The Hitchhiker’s Guide to the Galaxy(or h2g2) has the honor of being one of the most popular science fiction books of all time, probably the most popular science fiction radio series of all time and also the fourth most popular British science fiction TV show of all time. There was even a moderately entertaining movie remake – well, I mean it had some good bits and Martin Freeman was ok, but they cut a lot out and, well, yeh it was ok I guess, but not a patch on the original.
The Story so far:
In the beginning the universe was created. This has made a lot of people very angry and has been widely regarded as a bad move.
Torchwood was launched in 2006 as an adult partner to the epic series Doctor Who. It was recognized that while Doctor Who was created as a family show it attracted fans of all ages, and so Torchwood was conceived to branch out into the ‘young adult’ demographic.
Running alongside Doctor Who, Torchwood had some pretty big boots to fill and was heavily criticised during its first series. However, it quickly overcame its problems to become the firm favourite of many scifi fans, both in the UK and abroad.
2. Red Dwarf
Three million years into deep space, the mining ship Red Dwarf. The crew are dead, killed by a radiation leak. The only survivor is Dave Lister, who was in suspended animation at the time. Revived three million years later Lister’s only companions are a life form who evolved from his cat; Arnold Rimmer, a holographic simulation of his dead bunk-mate; Holly, the ship’s computer and Kryten, a deranged service droid with a head shaped like a novelty condom. ‘Nuf said.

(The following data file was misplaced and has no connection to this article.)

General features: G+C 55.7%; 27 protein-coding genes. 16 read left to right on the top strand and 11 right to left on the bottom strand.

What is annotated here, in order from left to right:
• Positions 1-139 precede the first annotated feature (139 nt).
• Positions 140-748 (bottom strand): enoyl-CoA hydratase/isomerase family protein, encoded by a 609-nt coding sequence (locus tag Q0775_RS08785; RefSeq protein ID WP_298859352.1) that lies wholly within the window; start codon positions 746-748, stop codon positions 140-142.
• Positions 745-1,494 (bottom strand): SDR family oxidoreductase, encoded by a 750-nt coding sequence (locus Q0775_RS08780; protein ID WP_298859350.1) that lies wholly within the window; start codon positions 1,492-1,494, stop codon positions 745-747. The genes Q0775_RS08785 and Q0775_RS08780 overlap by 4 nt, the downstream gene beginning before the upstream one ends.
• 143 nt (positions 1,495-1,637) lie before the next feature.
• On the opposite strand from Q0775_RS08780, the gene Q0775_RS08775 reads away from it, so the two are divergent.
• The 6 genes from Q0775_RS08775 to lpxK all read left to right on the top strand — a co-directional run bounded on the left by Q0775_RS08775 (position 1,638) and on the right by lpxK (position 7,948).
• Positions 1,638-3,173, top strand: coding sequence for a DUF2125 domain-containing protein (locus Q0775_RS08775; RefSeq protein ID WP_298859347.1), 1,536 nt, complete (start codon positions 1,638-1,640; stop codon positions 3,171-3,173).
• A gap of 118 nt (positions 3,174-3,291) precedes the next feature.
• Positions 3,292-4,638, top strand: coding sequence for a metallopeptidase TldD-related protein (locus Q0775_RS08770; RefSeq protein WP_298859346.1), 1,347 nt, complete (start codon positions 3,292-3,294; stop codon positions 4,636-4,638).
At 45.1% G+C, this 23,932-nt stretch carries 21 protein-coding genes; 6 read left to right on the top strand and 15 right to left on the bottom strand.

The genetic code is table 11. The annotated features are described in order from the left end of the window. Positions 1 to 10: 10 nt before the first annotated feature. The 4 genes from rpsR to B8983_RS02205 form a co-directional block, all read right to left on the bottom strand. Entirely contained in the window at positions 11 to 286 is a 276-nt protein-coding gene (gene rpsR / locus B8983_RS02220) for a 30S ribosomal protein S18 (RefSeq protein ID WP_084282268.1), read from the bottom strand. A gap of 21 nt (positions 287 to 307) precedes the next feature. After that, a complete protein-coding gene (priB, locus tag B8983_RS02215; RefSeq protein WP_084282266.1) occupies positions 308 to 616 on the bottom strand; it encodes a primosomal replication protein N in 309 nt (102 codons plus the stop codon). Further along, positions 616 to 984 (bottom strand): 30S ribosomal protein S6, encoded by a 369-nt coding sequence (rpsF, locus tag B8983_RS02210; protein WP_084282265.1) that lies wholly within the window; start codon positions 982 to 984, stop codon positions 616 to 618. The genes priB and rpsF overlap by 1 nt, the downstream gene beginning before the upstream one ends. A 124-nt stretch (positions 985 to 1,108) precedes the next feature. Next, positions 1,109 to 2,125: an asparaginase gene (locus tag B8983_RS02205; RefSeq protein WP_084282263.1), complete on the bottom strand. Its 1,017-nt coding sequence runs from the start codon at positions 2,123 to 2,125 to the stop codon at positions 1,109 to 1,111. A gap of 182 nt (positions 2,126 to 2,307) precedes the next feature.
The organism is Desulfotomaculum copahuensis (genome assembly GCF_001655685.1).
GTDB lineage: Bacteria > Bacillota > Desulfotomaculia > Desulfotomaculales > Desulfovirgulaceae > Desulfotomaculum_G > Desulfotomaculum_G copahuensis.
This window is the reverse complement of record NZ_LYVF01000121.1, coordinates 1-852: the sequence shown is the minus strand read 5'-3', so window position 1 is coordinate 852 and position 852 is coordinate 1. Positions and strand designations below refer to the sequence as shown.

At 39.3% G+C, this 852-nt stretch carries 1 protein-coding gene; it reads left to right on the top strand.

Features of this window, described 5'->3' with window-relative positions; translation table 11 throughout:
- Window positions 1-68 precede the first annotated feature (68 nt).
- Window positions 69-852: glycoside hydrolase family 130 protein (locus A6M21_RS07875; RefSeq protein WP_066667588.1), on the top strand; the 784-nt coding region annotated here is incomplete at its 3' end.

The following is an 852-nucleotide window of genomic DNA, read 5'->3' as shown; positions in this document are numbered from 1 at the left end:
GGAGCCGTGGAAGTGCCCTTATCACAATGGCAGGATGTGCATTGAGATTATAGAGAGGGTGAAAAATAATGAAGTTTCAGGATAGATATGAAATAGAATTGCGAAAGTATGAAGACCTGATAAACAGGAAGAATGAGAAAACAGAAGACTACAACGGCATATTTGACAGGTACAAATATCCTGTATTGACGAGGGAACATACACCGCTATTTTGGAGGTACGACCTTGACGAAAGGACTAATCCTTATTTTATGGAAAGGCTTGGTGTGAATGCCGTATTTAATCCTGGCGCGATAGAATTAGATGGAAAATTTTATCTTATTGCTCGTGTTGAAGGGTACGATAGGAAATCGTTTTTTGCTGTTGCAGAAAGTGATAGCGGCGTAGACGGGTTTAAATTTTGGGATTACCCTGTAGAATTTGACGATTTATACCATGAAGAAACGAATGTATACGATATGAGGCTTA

“Three million years?! I’ve still got that library book!” – Dave Lister
1. Doctor Who
The multi award-winning Doctor Who first appeared on the BBC on the 23rd of November 1963. Nobody could have imagined that four decades later the show would still be going strong. It was cancelled in 1989 when viewer figures went into decline but The Doctor made a spectacular return in 2005 and is now more popular than ever.
Doctor Who has entered the Guinness World Records as the longest running science fiction TV show in the world and also as the “most successful” science fiction show. Even taking into account the shows disappearance from the airwaves in 1989 it is still also the longest continually running science fiction show (although Stargate SG-1 has also made a claim on this title).
What’s the key to Doctor Who’s success? I think it must be the incredible versatility of the shows format. The Doctor can travel to any place and any time. He also has the ability to travel from genre to genre, combining elements of comedy, horror, fantasy and even steam punk, and folding them into a multi-spacial vortex of a TV show that is now simply impossible to categorize or explain.
If you are some kind of strange cave dwelling ape-man and have not yet seen Doctor Who, I have only one question for you… “Where the hell have you been for the past 40 years?”
I never doubted for an instant that Doctor Who would come out on top of the poll. It’s more than a TV show, it’s a national institution, a national treasure and I would even go so far as to say a part of our national identity. I say screw St George, the foreign git, lets canonize The Doctor and celebrate Doctor Who day instead.
Runners up in the poll included Blake’s 7, Quatermass, UFO, Primeval and Hyperdrive. You can see the full details of the poll by visiting the SciFi Ideas Facebook page.